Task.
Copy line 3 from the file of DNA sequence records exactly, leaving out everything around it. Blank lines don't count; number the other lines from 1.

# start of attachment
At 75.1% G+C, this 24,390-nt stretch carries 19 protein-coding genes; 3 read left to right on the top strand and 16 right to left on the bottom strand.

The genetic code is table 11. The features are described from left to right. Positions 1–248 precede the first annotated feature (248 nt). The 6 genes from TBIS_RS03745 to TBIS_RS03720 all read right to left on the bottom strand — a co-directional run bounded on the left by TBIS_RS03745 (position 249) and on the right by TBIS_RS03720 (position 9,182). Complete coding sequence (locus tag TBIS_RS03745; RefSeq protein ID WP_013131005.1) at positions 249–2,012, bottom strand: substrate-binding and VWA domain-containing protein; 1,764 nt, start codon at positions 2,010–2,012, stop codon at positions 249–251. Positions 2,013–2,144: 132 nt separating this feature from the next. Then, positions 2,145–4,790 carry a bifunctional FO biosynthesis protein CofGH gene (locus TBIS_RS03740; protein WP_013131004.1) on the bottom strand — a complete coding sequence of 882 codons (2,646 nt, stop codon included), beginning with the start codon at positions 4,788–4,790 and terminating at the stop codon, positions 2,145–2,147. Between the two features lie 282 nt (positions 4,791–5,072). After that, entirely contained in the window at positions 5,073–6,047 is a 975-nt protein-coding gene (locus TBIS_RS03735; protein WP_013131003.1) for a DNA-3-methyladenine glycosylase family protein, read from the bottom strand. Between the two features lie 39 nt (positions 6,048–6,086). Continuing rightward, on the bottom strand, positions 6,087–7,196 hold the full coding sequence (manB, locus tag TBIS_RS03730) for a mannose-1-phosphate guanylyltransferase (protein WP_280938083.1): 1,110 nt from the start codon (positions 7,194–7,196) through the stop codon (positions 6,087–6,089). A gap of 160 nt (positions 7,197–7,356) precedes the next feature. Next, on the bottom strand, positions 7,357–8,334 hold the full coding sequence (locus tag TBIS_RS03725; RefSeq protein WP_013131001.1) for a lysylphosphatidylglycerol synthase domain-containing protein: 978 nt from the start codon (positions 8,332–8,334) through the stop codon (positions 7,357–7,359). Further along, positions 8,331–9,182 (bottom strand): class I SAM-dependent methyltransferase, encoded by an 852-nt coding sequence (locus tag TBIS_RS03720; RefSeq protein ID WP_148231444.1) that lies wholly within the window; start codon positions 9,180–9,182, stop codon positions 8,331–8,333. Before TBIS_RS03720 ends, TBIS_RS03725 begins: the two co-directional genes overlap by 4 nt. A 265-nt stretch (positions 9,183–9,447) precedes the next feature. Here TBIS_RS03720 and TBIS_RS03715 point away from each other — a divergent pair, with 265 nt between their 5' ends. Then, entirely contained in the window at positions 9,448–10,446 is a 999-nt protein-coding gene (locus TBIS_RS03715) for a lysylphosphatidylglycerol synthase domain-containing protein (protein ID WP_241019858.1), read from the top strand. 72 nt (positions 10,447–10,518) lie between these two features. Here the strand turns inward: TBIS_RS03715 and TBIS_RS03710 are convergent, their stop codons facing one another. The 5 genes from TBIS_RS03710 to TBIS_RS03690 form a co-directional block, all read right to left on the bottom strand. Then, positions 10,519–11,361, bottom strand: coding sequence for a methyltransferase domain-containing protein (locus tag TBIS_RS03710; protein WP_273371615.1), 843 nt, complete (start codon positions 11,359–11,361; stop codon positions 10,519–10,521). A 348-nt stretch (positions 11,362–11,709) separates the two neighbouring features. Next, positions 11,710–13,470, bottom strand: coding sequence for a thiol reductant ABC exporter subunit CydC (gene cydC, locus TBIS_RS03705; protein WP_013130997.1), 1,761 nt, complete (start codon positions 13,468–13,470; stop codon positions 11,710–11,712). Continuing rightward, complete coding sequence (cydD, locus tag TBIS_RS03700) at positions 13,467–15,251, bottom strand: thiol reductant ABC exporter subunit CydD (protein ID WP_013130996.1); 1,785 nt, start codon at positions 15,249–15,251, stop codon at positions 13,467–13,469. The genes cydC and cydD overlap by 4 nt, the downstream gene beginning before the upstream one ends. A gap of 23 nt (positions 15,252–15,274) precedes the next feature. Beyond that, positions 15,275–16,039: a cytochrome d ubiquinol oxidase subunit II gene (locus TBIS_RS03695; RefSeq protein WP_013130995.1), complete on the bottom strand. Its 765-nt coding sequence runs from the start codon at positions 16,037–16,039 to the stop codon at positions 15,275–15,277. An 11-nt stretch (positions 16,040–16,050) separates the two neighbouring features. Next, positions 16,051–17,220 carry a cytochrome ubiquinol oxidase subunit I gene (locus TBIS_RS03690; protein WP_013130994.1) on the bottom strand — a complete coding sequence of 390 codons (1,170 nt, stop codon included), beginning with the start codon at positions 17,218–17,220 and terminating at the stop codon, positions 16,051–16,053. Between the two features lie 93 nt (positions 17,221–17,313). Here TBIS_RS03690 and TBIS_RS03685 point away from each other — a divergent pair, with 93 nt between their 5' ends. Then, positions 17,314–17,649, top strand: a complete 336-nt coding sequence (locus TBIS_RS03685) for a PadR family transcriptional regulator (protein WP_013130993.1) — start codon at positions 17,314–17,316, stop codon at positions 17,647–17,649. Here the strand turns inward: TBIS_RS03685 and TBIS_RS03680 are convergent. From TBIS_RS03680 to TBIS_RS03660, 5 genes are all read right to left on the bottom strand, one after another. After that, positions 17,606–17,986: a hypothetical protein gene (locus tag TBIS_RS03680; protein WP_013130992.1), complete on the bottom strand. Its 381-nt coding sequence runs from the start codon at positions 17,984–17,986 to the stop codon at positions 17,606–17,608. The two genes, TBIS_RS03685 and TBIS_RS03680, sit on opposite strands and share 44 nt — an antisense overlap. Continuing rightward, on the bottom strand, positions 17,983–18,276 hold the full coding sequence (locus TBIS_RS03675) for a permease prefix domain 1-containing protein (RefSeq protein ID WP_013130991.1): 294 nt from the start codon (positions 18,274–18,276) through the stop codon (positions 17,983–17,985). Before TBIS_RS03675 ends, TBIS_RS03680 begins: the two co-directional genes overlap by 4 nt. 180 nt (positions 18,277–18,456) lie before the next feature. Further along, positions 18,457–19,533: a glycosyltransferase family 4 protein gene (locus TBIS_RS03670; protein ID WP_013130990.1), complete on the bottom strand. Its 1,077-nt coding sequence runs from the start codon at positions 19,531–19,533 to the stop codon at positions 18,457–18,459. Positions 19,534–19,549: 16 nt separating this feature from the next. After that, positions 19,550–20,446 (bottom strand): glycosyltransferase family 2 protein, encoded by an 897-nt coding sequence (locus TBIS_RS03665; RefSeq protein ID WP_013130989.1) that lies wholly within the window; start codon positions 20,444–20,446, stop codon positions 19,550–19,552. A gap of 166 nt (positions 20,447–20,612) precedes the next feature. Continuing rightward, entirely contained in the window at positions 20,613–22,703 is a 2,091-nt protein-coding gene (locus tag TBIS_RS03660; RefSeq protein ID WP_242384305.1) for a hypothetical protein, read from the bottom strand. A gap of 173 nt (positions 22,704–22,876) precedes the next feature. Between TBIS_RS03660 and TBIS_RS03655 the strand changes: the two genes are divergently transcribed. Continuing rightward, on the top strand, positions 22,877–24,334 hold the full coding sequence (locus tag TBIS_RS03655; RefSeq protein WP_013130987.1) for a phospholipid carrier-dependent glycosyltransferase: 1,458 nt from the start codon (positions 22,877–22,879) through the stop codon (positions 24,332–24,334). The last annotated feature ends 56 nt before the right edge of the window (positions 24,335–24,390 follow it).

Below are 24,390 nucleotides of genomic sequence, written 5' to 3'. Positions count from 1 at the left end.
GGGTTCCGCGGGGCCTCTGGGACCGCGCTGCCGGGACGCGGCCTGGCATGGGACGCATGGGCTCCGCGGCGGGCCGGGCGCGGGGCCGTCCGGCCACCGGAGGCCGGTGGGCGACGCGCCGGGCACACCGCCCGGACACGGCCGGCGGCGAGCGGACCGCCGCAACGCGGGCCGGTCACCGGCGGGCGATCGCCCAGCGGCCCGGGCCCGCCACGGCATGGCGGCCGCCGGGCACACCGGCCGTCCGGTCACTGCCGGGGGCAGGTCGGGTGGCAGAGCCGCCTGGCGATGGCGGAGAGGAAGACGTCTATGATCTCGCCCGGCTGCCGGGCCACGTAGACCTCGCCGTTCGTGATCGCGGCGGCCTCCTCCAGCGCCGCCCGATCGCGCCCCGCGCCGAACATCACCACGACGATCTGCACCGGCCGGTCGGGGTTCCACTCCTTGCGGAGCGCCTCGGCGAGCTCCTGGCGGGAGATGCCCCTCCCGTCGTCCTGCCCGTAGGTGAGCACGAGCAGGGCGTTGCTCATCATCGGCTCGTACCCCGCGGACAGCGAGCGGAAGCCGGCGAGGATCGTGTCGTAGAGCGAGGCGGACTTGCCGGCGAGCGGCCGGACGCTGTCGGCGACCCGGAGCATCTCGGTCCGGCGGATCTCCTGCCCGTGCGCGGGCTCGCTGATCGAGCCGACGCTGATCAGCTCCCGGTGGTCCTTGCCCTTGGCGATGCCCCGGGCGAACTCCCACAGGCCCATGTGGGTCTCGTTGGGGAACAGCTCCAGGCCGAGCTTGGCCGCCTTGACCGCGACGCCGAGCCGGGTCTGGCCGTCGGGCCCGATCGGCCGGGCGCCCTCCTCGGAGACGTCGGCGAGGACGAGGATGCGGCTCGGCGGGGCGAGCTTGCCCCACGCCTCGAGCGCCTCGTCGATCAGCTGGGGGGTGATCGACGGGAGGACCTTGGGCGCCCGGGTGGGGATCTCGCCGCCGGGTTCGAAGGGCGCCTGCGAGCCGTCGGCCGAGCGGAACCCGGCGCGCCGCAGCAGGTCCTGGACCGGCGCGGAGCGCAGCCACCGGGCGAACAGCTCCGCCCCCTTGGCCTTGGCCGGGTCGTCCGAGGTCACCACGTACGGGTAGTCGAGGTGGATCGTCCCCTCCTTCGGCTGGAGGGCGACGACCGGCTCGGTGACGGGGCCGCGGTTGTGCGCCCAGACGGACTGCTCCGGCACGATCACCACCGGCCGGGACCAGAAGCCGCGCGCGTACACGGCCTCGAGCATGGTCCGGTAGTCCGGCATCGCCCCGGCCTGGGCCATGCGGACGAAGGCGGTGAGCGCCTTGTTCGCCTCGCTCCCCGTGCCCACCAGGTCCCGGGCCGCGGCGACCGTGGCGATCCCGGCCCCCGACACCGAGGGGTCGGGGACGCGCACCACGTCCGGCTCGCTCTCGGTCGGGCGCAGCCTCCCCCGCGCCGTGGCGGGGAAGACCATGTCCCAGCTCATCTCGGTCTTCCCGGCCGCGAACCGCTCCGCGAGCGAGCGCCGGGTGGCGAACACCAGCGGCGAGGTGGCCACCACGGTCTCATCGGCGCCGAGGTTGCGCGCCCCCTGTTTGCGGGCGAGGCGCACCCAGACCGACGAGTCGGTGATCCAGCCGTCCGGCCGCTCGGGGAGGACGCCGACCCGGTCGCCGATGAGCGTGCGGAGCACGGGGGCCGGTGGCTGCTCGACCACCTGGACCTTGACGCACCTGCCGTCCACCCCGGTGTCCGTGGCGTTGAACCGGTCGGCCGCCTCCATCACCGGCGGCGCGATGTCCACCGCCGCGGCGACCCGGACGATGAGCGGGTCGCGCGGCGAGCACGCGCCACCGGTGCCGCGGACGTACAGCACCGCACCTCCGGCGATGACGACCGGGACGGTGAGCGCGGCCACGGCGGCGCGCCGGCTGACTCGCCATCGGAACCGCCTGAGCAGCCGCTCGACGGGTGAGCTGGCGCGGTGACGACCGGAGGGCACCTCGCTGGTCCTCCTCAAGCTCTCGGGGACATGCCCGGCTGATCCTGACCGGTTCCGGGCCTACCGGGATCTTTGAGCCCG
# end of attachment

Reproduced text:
Below are 24,390 nucleotides of genomic sequence, written 5' to 3'. Positions count from 1 at the left end.